We are also conducting activation functional neuroimaging studies to examine changes in brain networks in response to tasks of memory and attention. For an early example using positron emission tomography (PET; Levine et al., 2002), click here. More recently, Gary Turner has examined the effects of significant head injury on brain networks supporting complex short-term (working) memory operations (Turner & Levine, 2008). In addition to better specifying brain impairments due to TBI, this research may illustrate processes of natural recovery, neural plasticity, and functional reorganization.
Much of our research pertains to rehabilitation through the application of metacognitive strategies to train people with disorganized behavior to compensate for their deficits. Results from a randomized-control trial of a brief version of our protocol and a longer case-study trial in a post-encephalitic patient, support the efficacy of this treatment protocol (Levine et al., 2000). We have also applied a version of this protocol in a healthy eldery sample (Levine et al., 2007) and in a case study of cerebellar damage (Schweizer et al., 2007). We are currently applying an expanded version of our program in a larger scale randomized-control rehabilitation program.
During my graduate studies I examined the neuroanatomical and behavioural underpinnings of embodied cognition. I used functional magnetic resonance imaging and behavioural measures to investigate how action-related stimuli are processed in healthy participants and in two individuals’ post-hemispherectomy. My current research focus is on the study of traumatic brain injury and brain health during aging. Specifically, I am looking at how repetitive brain injuries affect neurocognitive processing in athletes using high resolution functional and structural neuroimaging, as well as behavioural and neuropsychological measures. My other research interests include examining deficits in the processing embodied stimuli and the role of the human mirror neuron system, language deficits due to stroke and other acquired brain injuries, and how cognitive rehabilitation strategies can be used to decrease impairment due to traumatic and acquired brain injuries.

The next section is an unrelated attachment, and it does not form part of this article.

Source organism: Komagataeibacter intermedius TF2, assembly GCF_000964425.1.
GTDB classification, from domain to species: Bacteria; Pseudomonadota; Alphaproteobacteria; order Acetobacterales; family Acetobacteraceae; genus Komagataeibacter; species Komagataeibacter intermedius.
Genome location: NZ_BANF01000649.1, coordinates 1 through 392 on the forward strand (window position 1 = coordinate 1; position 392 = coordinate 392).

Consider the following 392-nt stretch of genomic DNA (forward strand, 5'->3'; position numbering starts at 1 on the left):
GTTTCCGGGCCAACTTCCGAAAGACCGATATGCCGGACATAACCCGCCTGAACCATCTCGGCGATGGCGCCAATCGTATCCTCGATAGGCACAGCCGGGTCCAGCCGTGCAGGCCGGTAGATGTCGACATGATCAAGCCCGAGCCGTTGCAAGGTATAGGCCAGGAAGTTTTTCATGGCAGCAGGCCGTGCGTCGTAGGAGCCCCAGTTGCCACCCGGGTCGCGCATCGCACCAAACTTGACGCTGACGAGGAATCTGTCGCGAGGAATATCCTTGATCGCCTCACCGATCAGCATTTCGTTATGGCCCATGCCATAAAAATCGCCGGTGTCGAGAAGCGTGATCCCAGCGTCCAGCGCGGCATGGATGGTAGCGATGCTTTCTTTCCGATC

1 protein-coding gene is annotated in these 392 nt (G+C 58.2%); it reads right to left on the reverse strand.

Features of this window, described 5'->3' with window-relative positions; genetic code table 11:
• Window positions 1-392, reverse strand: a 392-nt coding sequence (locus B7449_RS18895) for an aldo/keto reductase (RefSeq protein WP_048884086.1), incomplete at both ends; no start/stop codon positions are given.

My general interest is in the field of cognitive neuroscience of memory and more precisely in the characterization of the similarities, differences and interactions between the semantic and episodic systems. Recent interests include personal semantic memory and how this type of memory may be situated in relation to the two broad systems of declarative memory. This involves investigating the neural bases of personal semantic memory with event-related potentials (ERPs) and functional magnetic resonance imaging (fMRI) and comparing them with those of general semantic and episodic memory. Other interests include the nature of semantic representations in the brain, the neural correlates of consciousness, and the similarities between perception and imagination.
My PhD thesis examined the role of recollection as it is supported by the hippocampus in non-mnemonic tasks, such as open-ended problem solving and semantic retrieval. I am interested in exploring this topic further by examining the contributions of recollection to tasks such as mentalizing and imagery and how this contribution is modulated by task features. Additionally, I am interested in how characteristics of an individual can affect the level of detail to which one can mentally travel through time.